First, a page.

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Control Motivation and Self-Appraisal

Chapter

Abstract

Few constructs in psychology have generated as much research attention as the control construct. It has played a central role in numerous conceptual formulations including accounts of social perception (e.g., Heider, 1958; Jones & Davis, 1965; Kelley, 1967), self-perception (e.g., Langer, 1983), personality (e.g., Burger, this volume; deCharms, 1968; Rotter, 1966), motivation (e.g., Brehm, 1966; Carver & Scheier, 1981; White, 1959), environmental impact (e.g., Glass & Singer, 1972; Schmidt & Keating, 1979), and health (e.g., Glass, 1977; Seligman, 1975; Wallston, Wallston, & DeVillis, 1978). Its appeal stems from the intuitively attractive notion that humans desire control and from the belief that control motivation has pervasive perceptual, cognitive, affective, and behavioral consequences. The empirical evidence to date has generally supported these beliefs.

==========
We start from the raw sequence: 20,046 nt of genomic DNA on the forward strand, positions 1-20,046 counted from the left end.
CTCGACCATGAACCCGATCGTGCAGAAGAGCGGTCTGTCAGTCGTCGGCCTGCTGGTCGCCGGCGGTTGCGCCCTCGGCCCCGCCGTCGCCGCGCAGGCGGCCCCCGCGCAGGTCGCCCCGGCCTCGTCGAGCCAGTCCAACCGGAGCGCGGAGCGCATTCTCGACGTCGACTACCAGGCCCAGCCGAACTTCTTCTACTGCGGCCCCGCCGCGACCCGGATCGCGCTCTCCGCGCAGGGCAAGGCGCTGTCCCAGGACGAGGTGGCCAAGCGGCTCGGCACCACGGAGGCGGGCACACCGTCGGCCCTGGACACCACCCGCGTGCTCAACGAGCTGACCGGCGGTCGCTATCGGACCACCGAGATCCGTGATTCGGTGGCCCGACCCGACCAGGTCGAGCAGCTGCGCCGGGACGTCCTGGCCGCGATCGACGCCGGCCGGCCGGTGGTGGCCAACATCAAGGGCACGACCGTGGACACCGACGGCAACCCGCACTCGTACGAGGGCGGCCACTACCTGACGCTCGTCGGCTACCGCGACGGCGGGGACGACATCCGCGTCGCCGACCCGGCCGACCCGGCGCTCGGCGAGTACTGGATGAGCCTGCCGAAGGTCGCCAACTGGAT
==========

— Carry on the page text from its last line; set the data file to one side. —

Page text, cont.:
Keywords

Social Psychology Control Motivation Behavior Pattern Social Comparison Experimental Social Psychology 
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